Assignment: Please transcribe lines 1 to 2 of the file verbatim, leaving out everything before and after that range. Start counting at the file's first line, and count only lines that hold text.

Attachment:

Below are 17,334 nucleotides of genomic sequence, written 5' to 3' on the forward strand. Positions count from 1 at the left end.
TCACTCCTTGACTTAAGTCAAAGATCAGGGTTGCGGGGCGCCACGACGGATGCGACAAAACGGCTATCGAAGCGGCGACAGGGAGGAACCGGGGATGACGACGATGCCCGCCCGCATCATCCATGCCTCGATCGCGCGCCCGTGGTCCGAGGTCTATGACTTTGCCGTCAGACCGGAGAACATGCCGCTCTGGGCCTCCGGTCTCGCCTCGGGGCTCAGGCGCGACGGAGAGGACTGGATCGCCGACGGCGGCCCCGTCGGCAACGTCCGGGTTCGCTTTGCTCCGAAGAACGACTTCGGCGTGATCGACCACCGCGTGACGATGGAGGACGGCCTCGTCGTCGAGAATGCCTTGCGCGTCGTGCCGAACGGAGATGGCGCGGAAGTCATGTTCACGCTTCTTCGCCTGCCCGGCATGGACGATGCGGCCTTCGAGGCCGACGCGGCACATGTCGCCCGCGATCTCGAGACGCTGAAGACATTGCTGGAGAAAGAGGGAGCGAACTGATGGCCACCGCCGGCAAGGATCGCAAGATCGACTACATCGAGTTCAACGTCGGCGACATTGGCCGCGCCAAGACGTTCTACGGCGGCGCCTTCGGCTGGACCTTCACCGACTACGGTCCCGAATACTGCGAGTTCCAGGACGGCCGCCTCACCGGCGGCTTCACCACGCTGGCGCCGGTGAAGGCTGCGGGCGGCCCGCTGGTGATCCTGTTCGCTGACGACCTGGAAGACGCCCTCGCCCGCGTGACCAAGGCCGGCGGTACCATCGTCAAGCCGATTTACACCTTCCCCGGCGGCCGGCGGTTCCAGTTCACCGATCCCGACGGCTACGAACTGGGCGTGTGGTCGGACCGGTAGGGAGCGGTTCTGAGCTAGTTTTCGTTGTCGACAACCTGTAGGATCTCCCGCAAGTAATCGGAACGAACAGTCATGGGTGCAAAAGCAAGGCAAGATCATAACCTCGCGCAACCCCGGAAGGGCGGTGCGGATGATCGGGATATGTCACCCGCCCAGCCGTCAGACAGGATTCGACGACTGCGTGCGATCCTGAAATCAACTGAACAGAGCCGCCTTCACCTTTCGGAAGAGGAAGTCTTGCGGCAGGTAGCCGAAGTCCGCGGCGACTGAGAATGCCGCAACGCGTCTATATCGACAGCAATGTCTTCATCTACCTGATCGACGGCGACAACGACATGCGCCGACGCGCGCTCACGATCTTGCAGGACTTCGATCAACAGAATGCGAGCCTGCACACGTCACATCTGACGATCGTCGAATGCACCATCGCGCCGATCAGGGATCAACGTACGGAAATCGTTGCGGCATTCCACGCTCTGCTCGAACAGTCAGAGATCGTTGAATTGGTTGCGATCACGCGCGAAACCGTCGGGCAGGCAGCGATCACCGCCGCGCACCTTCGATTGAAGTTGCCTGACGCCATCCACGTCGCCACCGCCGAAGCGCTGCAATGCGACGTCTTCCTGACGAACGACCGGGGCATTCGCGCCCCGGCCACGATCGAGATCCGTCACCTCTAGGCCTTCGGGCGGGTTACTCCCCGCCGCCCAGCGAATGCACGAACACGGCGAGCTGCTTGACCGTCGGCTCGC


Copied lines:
Below are 17,334 nucleotides of genomic sequence, written 5' to 3' on the forward strand. Positions count from 1 at the left end.
TCACTCCTTGACTTAAGTCAAAGATCAGGGTTGCGGGGCGCCACGACGGATGCGACAAAACGGCTATCGAAGCGGCGACAGGGAGGAACCGGGGATGACGACGATGCCCGCCCGCATCATCCATGCCTCGATCGCGCGCCCGTGGTCCGAGGTCTATGACTTTGCCGTCAGACCGGAGAACATGCCGCTCTGGGCCTCCGGTCTCGCCTCGGGGCTCAGGCGCGACGGAGAGGACTGGATCGCCGACGGCGGCCCCGTCGGCAACGTCCGGGTTCGCTTTGCTCCGAAGAACGACTTCGGCGTGATCGACCACCGCGTGACGATGGAGGACGGCCTCGTCGTCGAGAATGCCTTGCGCGTCGTGCCGAACGGAGATGGCGCGGAAGTCATGTTCACGCTTCTTCGCCTGCCCGGCATGGACGATGCGGCCTTCGAGGCCGACGCGGCACATGTCGCCCGCGATCTCGAGACGCTGAAGACATTGCTGGAGAAAGAGGGAGCGAACTGATGGCCACCGCCGGCAAGGATCGCAAGATCGACTACATCGAGTTCAACGTCGGCGACATTGGCCGCGCCAAGACGTTCTACGGCGGCGCCTTCGGCTGGACCTTCACCGACTACGGTCCCGAATACTGCGAGTTCCAGGACGGCCGCCTCACCGGCGGCTTCACCACGCTGGCGCCGGTGAAGGCTGCGGGCGGCCCGCTGGTGATCCTGTTCGCTGACGACCTGGAAGACGCCCTCGCCCGCGTGACCAAGGCCGGCGGTACCATCGTCAAGCCGATTTACACCTTCCCCGGCGGCCGGCGGTTCCAGTTCACCGATCCCGACGGCTACGAACTGGGCGTGTGGTCGGACCGGTAGGGAGCGGTTCTGAGCTAGTTTTCGTTGTCGACAACCTGTAGGATCTCCCGCAAGTAATCGGAACGAACAGTCATGGGTGCAAAAGCAAGGCAAGATCATAACCTCGCGCAACCCCGGAAGGGCGGTGCGGATGATCGGGATATGTCACCCGCCCAGCCGTCAGACAGGATTCGACGACTGCGTGCGATCCTGAAATCAACTGAACAGAGCCGCCTTCACCTTTCGGAAGAGGAAGTCTTGCGGCAGGTAGCCGAAGTCCGCGGCGACTGAGAATGCCGCAACGCGTCTATATCGACAGCAATGTCTTCATCTACCTGATCGACGGCGACAACGACATGCGCCGACGCGCGCTCACGATCTTGCAGGACTTCGATCAACAGAATGCGAGCCTGCACACGTCACATCTGACGATCGTCGAATGCACCATCGCGCCGATCAGGGATCAACGTACGGAAATCGTTGCGGCATTCCACGCTCTGCTCGAACAGTCAGAGATCGTTGAATTGGTTGCGATCACGCGCGAAACCGTCGGGCAGGCAGCGATCACCGCCGCGCACCTTCGATTGAAGTTGCCTGACGCCATCCACGTCGCCACCGCCGAAGCGCTGCAATGCGACGTCTTCCTGACGAACGACCGGGGCATTCGCGCCCCGGCCACGATCGAGATCCGTCACCTCTAGGCCTTCGGGCGGGTTACTCCCCGCCGCCCAGCGAATGCACGAACACGGCGAGCTGCTTGACCGTCGGCTCGC